Principles of Customer Closeness: Reorganise around the customer

In a continuing series, Oliver Gwynne delves deeper into CX for brands and looks at how to focus on the customer. This provides a fabulous context for those who are conducting customer research and anyone interested in the way brands have evolved in recent years and refocussed on consumers.

As we have seen with the pandemic, whenever there are times of uncertainty it is perhaps natural that organisations will seek to restructure with the goal of unlocking efficiencies and cost-savings. Whilst streamlining may be a necessary evil, how can organisations look to reorganise around their customers and change their output from cost-cutting to value creation?

Active Listening

We have already talked about the disparity between customer desires and those of an organisation. Customers want simplicity, seamless responsive experiences, and value for money. Businesses by their nature are complex, often comprising of fragmented systems and processes, and are considerably less flexible than the customers they seek to serve.

Re-organisation is a time-consuming exercise which is not without its own expense. In order to achieve a return on investment, it’s important that organisations know their customers at a granular level. You can’t justify a re-organisation based on yearly customer surveys or online feedback, it needs to be on the core attributes that are important to your customers, the values that brought them into the category and their expectations at different price points.

Culture Change

Re-organising around your customers is not a one-off exercise or something you add to your mission statement, print out on a poster and then never mention again. It must be something led by your leadership team and embraced by all parts of the organisation. In order to ensure that change sticks, it’s important that the organisation rewards customer-centric behaviours and this may mean a change in outlook where most organisations are purely profit focused.

Forgo Silos

Every organisation typically structures itself around functional expertise, which can inhibit collaboration and often stifle innovation. When you have a group of people solely focused on one task it’s easy for them to be too close to understand the larger picture and/or be resistant to change for fear it will impact their livelihood. In embracing customer closeness, it is better to re-organise your functional areas around the customer journey. Today many teams are still slowed down by being dependent on each other, and even cross-functional teams often don’t work close enough together, which results in scattered customer journeys, outcomes and service levels. Re-organise so that the right people sit together in ways that make sense to your customer. Align your most expensive resources to your most valuable customers, for example in customer acquisition align your high-touch and face-to-face channels only with high-value segments.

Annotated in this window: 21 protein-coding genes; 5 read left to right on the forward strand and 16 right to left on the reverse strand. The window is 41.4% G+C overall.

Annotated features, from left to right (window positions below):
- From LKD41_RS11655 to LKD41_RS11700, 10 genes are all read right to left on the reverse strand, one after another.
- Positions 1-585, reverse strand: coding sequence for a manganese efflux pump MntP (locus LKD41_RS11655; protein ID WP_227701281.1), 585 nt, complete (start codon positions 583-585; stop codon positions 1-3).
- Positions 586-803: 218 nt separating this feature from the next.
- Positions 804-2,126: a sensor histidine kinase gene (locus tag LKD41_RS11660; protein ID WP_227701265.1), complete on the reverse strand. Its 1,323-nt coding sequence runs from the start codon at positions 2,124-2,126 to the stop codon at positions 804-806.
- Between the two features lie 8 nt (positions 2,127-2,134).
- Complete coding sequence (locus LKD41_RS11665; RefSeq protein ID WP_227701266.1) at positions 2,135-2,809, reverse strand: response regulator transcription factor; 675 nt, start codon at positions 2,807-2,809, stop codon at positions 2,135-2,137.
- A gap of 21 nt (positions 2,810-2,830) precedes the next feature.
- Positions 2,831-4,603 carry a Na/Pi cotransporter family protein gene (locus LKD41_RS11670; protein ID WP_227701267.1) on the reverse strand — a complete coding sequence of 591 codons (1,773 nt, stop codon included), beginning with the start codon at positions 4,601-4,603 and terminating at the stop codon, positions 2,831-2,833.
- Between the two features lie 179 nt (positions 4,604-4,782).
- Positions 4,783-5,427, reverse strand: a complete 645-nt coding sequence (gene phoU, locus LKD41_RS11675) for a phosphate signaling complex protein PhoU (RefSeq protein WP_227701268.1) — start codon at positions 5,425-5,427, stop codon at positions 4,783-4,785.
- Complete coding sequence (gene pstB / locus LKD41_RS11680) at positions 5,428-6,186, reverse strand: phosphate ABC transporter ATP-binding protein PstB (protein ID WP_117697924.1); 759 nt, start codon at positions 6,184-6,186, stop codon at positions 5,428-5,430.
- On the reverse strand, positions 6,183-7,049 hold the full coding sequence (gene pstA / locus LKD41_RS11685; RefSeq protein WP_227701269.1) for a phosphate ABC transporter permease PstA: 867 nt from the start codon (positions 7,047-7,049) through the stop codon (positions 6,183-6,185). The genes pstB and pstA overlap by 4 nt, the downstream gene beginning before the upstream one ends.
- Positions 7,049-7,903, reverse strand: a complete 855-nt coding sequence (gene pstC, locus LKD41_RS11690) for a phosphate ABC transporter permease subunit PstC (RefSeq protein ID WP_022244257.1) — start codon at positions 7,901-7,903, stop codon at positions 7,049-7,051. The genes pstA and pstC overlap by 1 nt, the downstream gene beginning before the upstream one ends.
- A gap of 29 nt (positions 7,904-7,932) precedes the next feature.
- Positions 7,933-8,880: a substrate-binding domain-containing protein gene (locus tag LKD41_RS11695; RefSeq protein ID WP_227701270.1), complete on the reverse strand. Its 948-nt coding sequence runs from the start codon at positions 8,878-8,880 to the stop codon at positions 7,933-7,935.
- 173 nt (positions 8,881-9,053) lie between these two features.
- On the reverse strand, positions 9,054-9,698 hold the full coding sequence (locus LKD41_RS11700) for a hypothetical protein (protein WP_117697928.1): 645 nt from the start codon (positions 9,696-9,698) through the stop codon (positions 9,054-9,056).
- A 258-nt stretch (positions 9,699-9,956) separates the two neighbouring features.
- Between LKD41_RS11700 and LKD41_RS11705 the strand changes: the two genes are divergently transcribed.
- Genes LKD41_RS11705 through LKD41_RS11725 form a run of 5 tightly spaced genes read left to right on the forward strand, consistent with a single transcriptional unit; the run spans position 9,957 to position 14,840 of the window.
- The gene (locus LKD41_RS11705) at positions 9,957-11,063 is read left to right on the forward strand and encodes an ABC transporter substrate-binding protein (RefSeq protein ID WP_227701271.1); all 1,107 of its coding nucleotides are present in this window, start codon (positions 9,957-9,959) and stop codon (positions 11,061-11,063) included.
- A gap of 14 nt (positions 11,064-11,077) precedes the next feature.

Hire Specialist Roles?

Amazon famously used to keep an empty chair at all their major board meetings to represent the customer. (Or at least this is the excuse the procurement person came up with as to why he’d bought too many chairs) Many organisations are now deciding to instead fill that empty chair with a Chief Customer Officer or a Chief Experience Officer etc. The role of a CCO or CXO is to be an advocate for customers and enhance their journey. All too often though, they aren’t given enough power, resources or influence in order to impact real change and whilst having a single “owner” is desirable from an organisation’s point of view, they can unwittingly take responsibility away from the employees actually serving customers. Unless you fully support a CCO/CXO they will quickly become a figurehead and may even be perceived as being put in place as a gesture.

About the author:
Oliver Gwynne works for STRAT7, which turns market and customer data into real world knowledge, and knowledge into competitive advantage. We are a group of companies all dedicated to helping you get closer to your customers through cultural understanding, hybrid segmentation and insight communities.

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